People will tell you the sky is falling, the world is ending, the economy is crashing — and the signs we’re seeing would lead anyone to believe it. Don’t take the bait. Don’t feed the panic machine. Remember to use calm, sound judgment, and clear thought. This will allow you to deal with anything.
Be There for Them
And don’t forget that this may be harder on others than it is on you. School closings mean moms or dads who work in hospitals won’t be able to work. Hospital workers in Italy are exhausted after weeks of going without sleep in order to save lives. Tens of thousands of jobs are being lost overnight because events or flights are cancelled. It’s not all about me, it’s not all about you. It’s about our community, our friends, our country, our world. We’re all in this together. People need you to listen, to console, to understand, and to love.
We are defined by moments like this, both as individuals and as nations. Who do you choose to be?
PS: Sunday Coffee is read by over a quarter million people every week because you have generously shared it with people you love. I want to thank you. When we’re in a media-centered world that drives fear, my goal is to be a contrarian, to let others know there is another way, a reasonable, responsible response to life.
I agree with Christine. It is not the news media that is causing the overreaction, but the people themselves. People who do not really know what is going on because of confusion emanating from various sources. Yes, some of the media is ambivalent and hyperbolic, but considering their main source of information theirs is diminutive. It is so easy to assign culpability in this era that the term “The buck stops here” has lost its defining power. Perhaps it be regained in the future.
I certainly appreciate your article even though I disagreed with a few points and the advertisement (Make more Money Selling Your Art) at the end. I am not blaming you on that because I am sure that it is automatically part of the format that you write on. Thank you for Sunday Coffee.
Thank you for your thought provoking blogs, but as I reflect on the media I have engaged with, I have to disagree with your contention that media is a problem. I have found that what I watch is calm, thoughtful, and informative so that I can make thoughtful and considerate decisions that work positively for me and people that I don’t know.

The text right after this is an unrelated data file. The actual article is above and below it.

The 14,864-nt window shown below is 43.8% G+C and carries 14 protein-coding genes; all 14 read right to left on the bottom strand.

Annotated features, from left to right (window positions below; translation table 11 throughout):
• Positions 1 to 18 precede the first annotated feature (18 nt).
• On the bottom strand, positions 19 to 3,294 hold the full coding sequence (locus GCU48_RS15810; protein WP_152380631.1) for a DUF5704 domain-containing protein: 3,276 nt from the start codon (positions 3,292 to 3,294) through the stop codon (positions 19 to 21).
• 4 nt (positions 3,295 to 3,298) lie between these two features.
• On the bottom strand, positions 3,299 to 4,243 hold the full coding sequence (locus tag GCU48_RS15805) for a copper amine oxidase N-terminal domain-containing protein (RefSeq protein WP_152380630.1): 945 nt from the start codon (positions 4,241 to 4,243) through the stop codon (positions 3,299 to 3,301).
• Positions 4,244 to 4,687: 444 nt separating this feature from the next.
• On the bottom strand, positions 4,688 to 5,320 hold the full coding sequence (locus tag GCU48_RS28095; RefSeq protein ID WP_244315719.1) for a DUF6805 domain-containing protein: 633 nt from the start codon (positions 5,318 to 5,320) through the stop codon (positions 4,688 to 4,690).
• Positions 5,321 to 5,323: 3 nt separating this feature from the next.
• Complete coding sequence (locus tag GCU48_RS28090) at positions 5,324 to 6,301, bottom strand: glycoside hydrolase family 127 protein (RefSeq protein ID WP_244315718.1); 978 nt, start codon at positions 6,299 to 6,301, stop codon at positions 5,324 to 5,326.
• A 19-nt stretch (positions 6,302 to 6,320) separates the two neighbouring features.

Holding our leaders to account for very poor decisions is not sensationalism, but a call for all of us to do better to take care of others as we would take care of ourselves.
I agree with Carol about the most important issue in life..that is to get right with God and avoid damnation before you die. Look to Jesus the only Way and ask Him into your heart… In the meantime relax and paint..that’s what I’m doing. If you ask Jesus to take care of you, fear will disappear. 1. Confess that you are a sinner,2. repent your sins, and 3 believe and ask Jesus into your heart. George Washington believed and who is any better an example of a moral and truthful person? Stay painting and enjoy Salvation… and avoid
Staying home and practicing social distancing is not about individuals versus the coronavirus.
It’s about PROTECTING OUR MEDICAL PROFESSIONALS who are about to be hit with a tsunami they are barely equipped to deal with. Because of their selfless work, these are the very people most likely to be exposed. Look at what is happening in Italy to their medical system.
By staying home, we avoid passing the contagion around. Our health care industry can deal with a smaller number of cases over a longer period of time, instead of all at once, as in Italy.
Eric, you recently wrote a moving piece about your son’s life being saved by the incredible efforts of our medical profession. Now it’s our turn to save our health care workers from the overwhelming storm that is coming our way.
I’m taking this time to work in my studio….not just at the easel….but organizing, sorting and priming canvases….things I have put off til now. I have brushes that need cleaning and that is my main goal right now. I have set aside older brushes to clean at a later date…and…the DATE is here. How many? over 200. Yes, I’m a procrastinator.
I have plenty of references on hand…in a four-drawer file cabinet. I’ll take some time to go through folders and eliminate some of them since I’ve been ‘collecting’ since high school. I am now 75. Wish me luck and a speedy end of project.